"Nineteen is an age at which geniuses find their minds, by and large"-or so thinks 19-year-old Cyrus Collingwood, a year-round resident of East Sooke, Vancouver Island, a remote village whose population swells each summer with vacationers. Cyrus's genius is currently manifesting itself in the attention he pays to these cottagers as he keeps track of their whereabouts and chooses the opportune moment to change their vacation memories just before they return to their everyday lives. Of particular interest to Cyrus are two American couples: Nicholas and his Indian-born wife, Samina, and Greg and Laurel, all old friends slowly drifting apart. When Greg and Nicholas visit a nearby park one day and only Greg returns, Cyrus's life is changed as completely as are those of the tourists, who wonder whether Nicholas left of his own accord or met with misadventure. This is both a suspense story and a coming-of-age novel that evaluates friendship and the consequences of isolation. It's the first novel from Klimasewiski, who has published short stories in The New Yorker and the Atlantic Monthly; recommended for larger literary fiction collections.-Debbie Bogenschutz, Cincinnati State Technical & Community Coll. Lib. Copyright 2006 Reed Business Information.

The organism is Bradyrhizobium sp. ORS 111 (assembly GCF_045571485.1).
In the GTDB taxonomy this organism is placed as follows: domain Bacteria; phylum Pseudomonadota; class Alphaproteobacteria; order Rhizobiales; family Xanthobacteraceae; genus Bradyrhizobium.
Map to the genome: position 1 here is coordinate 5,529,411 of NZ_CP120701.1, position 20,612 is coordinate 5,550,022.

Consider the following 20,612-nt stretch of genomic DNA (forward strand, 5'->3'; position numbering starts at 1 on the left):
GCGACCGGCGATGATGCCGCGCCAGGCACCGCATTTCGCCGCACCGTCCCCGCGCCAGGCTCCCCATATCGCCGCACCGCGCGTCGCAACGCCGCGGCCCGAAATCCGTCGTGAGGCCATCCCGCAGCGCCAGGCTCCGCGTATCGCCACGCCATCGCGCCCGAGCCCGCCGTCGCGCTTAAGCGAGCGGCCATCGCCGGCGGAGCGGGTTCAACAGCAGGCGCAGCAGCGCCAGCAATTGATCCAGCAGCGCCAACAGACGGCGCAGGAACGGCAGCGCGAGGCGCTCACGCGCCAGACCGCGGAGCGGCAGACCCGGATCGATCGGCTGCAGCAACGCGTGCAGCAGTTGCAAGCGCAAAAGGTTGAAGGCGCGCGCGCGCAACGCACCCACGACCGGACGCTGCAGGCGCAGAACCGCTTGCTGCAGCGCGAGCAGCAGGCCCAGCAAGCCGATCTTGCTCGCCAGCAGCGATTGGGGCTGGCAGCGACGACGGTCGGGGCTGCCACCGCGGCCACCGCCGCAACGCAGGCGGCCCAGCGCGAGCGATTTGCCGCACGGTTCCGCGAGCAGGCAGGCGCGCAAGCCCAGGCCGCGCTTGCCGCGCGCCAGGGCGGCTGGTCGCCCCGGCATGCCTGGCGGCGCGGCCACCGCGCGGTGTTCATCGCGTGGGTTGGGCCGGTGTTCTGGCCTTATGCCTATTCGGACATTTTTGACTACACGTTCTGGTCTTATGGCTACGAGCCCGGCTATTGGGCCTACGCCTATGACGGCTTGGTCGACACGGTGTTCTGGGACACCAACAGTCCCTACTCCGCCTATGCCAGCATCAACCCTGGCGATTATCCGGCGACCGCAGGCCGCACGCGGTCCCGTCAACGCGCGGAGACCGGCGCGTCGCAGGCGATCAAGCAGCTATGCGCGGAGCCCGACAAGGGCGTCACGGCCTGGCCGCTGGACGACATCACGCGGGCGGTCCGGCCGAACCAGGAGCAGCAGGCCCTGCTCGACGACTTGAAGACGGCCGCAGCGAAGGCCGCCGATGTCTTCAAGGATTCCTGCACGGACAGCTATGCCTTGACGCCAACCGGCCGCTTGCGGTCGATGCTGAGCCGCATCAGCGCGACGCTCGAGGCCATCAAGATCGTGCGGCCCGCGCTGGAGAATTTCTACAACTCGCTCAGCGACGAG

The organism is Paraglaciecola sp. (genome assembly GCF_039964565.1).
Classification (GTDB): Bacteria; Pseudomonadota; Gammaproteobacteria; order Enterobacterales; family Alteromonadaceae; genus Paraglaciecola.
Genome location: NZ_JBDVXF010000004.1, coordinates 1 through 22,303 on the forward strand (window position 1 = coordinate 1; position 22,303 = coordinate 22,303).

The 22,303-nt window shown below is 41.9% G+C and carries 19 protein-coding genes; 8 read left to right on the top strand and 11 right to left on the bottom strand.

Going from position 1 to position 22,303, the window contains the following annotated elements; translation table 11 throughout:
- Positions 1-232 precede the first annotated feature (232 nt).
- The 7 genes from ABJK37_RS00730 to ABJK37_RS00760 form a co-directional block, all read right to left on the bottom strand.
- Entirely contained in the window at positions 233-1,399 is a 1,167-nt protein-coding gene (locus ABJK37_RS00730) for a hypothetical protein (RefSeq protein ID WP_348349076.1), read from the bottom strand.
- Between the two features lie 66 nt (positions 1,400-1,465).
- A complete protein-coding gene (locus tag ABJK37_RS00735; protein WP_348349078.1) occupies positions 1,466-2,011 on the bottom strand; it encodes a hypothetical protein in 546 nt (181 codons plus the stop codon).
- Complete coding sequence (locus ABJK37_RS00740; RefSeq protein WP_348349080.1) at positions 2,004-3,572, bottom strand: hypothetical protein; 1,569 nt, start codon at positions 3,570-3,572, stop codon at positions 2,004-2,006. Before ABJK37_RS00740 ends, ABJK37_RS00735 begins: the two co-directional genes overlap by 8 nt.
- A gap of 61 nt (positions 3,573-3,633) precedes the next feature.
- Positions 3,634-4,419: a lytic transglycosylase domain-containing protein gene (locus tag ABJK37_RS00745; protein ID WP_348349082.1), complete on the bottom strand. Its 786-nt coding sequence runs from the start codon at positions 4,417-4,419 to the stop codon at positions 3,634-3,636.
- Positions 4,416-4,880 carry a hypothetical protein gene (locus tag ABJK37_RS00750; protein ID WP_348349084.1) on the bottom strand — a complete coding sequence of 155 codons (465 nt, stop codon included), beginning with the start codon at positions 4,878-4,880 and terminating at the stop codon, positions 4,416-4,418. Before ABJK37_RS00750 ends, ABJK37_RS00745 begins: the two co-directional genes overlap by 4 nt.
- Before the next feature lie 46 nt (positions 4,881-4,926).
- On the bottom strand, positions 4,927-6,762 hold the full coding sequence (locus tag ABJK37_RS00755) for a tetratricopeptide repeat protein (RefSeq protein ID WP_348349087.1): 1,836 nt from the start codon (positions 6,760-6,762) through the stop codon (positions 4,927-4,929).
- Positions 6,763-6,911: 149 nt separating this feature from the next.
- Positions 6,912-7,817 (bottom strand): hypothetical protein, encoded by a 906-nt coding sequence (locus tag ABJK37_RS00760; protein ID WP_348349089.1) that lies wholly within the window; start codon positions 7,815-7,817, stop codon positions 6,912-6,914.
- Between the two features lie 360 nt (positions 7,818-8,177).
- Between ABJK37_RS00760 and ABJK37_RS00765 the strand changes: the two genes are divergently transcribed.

Kirkus Reviews